Santos Trying To Get Bowman Expelled From House

Rep. George Santos (R-NY) is refusing to fade into the shadows as he faces possible expulsion from Congress.

The lawmaker, who is currently embroiled in legal troubles of his own, has announced a resolution to force a vote on the expulsion of Rep. Jamaal Bowman (D-NY) following Bowman’s recent misdemeanor charge related to his fire alarm stunt in the House office building in September.

Santos filed his resolution as “privileged,” which requires the chamber to take action within two legislative days. However, it remains uncertain whether he will still be in the House by that deadline, as a vote on his expulsion is set to be held on Friday. He may also not have enough support to pull off his plan to expel Bowman.

During a press conference outside the Capitol on Thursday, Santos unveiled his plans, even as he faces 23 federal criminal counts. Refraining from discussing the allegations against him, he went all out on the Ethics Committee, labeling their final report as “slanderous” and “unprecedented.”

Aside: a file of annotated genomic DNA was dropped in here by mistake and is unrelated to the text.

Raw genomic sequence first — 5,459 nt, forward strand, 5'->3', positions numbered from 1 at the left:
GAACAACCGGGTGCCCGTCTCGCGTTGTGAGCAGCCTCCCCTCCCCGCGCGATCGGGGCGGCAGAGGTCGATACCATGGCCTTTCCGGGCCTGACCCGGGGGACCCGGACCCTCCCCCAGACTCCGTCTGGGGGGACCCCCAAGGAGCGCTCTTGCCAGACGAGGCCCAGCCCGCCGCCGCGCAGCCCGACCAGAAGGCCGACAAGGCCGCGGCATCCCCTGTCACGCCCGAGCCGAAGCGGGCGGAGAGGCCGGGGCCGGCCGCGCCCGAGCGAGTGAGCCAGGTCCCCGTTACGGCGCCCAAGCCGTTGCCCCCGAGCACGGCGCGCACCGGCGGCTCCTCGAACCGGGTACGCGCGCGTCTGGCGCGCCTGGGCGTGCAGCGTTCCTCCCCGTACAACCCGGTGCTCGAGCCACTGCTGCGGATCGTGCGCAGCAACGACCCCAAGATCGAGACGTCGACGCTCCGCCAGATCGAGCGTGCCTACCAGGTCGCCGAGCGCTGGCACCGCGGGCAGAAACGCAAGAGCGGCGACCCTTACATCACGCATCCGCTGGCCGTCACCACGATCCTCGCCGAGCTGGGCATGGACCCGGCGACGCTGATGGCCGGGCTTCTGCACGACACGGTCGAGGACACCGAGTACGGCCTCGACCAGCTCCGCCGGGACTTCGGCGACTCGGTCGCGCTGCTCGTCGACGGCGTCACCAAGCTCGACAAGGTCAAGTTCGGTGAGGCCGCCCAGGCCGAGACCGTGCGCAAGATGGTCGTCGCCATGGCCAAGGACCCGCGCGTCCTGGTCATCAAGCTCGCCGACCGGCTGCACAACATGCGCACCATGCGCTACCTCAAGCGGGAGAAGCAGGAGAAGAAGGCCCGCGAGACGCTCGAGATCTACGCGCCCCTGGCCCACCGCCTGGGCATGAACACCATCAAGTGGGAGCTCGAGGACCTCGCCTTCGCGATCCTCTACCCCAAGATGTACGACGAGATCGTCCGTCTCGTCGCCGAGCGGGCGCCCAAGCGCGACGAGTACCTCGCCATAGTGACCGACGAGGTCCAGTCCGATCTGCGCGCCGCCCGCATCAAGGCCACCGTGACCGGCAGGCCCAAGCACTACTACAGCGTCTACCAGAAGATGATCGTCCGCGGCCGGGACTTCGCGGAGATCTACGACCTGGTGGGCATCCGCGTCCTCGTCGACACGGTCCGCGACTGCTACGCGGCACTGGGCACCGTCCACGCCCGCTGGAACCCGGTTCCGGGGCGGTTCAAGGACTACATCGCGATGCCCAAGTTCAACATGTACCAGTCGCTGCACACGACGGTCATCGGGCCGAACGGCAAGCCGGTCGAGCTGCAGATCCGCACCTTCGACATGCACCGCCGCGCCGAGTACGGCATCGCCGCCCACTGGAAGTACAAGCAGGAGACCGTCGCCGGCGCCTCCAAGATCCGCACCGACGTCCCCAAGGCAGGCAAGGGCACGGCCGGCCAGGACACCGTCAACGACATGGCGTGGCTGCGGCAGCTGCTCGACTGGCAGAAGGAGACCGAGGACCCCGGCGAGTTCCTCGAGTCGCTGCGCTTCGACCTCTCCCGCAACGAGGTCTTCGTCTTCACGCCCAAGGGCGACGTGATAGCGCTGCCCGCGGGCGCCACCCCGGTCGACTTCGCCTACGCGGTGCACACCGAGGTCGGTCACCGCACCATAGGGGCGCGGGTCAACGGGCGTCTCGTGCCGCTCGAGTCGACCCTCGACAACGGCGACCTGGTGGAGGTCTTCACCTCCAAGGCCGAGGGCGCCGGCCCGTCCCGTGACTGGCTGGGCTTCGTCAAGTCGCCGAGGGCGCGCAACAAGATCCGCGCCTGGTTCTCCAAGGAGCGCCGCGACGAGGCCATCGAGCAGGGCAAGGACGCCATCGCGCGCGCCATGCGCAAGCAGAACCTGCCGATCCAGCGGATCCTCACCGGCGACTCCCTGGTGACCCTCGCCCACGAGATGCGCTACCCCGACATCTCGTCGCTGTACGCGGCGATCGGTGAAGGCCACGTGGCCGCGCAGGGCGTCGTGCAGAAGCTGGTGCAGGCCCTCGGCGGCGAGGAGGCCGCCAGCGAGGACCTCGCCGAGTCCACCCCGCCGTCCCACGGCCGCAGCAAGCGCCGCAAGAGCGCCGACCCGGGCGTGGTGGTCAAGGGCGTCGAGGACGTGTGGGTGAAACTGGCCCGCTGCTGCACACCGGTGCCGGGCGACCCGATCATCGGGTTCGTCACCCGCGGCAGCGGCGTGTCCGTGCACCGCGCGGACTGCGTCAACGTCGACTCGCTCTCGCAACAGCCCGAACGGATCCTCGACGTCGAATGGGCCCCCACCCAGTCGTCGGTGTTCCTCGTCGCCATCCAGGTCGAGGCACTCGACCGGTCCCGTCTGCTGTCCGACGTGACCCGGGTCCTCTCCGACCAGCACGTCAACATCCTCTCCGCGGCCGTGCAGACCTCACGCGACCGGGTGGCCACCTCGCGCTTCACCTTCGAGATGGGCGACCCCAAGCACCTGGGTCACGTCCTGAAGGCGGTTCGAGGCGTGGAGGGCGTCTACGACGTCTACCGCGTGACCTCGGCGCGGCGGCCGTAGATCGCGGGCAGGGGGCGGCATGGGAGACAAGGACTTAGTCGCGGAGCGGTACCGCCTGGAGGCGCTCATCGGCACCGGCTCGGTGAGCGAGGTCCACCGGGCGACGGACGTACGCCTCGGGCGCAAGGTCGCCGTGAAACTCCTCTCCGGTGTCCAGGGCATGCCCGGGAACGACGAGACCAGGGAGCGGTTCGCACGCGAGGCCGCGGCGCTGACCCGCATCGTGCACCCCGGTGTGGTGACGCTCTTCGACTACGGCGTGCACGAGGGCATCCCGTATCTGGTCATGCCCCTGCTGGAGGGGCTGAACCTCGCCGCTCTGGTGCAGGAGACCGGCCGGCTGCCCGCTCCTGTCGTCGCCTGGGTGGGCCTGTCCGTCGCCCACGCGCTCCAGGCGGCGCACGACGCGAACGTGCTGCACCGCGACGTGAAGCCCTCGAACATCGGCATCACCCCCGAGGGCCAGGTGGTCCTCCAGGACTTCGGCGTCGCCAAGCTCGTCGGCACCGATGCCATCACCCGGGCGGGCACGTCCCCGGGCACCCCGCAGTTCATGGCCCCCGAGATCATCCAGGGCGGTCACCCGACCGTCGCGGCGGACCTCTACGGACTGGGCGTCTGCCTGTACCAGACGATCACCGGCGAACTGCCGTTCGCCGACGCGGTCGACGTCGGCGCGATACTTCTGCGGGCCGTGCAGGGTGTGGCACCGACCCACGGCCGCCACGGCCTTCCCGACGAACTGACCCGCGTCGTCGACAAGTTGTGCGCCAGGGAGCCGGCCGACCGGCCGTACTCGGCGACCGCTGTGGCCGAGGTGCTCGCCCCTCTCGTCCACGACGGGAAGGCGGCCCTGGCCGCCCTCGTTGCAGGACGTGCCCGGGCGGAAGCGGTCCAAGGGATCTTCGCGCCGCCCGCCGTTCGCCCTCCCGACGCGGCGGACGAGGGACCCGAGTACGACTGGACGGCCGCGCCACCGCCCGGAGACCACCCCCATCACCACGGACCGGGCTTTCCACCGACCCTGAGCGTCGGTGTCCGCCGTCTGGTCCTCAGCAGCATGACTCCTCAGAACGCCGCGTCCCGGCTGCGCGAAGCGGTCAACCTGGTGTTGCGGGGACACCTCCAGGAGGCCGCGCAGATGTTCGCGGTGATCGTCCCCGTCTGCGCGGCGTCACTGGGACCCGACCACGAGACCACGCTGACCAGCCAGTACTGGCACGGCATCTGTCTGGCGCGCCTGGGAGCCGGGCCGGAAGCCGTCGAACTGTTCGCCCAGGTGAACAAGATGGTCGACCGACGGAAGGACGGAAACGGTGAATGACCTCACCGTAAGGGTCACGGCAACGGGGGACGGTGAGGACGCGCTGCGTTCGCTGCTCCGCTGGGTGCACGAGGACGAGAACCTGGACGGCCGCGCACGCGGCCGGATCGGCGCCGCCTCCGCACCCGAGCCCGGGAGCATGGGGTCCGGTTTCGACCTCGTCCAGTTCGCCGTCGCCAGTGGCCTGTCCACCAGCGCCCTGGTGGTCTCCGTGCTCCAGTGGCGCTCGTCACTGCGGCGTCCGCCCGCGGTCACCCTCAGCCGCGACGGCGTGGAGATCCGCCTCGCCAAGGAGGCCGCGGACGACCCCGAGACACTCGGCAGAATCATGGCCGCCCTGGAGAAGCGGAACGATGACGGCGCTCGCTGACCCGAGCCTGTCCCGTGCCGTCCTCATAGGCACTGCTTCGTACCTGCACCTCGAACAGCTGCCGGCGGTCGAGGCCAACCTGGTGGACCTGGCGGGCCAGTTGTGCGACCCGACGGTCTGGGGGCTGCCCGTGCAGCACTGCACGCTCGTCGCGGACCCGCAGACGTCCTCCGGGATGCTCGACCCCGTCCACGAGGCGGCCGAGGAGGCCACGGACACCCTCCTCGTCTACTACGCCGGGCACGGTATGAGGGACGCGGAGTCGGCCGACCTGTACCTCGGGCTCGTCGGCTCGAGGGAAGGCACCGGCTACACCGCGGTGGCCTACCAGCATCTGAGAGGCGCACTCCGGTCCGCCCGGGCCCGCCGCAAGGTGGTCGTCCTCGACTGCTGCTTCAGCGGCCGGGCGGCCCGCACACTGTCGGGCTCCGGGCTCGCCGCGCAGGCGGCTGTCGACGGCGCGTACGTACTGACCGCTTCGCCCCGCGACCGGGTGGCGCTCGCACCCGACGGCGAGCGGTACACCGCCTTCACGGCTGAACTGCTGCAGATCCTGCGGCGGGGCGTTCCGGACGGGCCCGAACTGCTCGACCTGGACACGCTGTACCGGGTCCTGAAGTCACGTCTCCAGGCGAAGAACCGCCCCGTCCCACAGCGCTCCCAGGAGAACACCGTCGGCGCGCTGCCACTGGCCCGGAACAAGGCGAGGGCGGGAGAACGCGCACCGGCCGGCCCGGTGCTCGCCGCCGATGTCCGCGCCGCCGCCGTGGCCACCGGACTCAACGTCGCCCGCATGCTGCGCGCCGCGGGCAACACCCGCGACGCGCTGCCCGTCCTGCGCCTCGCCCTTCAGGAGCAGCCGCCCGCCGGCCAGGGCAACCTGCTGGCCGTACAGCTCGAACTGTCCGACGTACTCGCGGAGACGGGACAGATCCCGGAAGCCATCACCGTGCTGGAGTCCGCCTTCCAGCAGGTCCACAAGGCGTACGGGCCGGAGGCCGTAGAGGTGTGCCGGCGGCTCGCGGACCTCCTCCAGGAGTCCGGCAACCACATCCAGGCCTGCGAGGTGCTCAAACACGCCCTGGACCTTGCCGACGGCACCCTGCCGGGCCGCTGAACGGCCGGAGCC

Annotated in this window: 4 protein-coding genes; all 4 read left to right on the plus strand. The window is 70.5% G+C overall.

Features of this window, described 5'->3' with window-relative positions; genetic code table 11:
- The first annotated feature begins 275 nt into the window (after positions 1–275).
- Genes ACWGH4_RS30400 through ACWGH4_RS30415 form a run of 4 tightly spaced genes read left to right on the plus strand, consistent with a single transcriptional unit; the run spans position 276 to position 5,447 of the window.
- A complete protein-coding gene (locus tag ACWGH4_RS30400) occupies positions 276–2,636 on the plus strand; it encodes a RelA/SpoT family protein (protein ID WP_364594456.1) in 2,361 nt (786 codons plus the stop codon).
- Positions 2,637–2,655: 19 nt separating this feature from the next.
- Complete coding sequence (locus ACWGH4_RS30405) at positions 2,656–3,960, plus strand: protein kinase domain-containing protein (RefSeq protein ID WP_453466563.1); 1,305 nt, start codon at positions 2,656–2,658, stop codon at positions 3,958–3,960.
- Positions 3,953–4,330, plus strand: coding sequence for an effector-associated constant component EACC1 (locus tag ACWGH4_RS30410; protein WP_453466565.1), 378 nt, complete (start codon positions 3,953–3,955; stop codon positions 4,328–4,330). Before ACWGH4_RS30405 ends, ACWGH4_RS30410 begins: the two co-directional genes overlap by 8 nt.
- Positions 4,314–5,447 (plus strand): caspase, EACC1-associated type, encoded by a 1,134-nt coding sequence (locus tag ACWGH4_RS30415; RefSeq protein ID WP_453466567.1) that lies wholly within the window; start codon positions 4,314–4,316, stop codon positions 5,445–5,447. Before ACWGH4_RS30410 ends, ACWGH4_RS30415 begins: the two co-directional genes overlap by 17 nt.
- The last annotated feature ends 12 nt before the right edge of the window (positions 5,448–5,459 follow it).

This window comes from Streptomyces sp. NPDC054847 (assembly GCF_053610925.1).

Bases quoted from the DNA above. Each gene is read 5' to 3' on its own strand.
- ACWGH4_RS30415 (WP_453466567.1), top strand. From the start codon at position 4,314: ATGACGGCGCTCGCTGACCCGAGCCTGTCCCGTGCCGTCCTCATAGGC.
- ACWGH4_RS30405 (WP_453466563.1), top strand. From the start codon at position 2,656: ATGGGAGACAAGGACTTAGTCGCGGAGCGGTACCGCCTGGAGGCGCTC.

“They go ahead and release this report littered, littered in hyperbole, littered in opinion, that would have — no decent cop would bring this to a prosecutor or a [district attorney] and says here’s our report, go ahead and charge,” Santos stated.

Santos firmly believes that the Ethics Committee’s actions are politically motivated, referring to them as a “smear.” Nevertheless, he announced that he would not seek re-election. He also refuses to resign, arguing that an expulsion vote by the House would set a dangerous precedent regarding due process.

The Ethics Committee report established his guilt regarding the violation of federal criminal laws with which he is charged. According to the committee’s findings, he used funds that were meant for his campaign for personal use, such as trips and Botox. Some of the misused campaign funds were used to make purchases from adult content platform OnlyFans.

Expulsion from the House requires a two-thirds majority vote, a rare occurrence in U.S. history. Only a few members have been expelled, two due to convictions, and three others in 1861 for supporting the Confederacy. If Santos is removed, it could potentially open the door for a Democrat to win a special election in his Long Island district.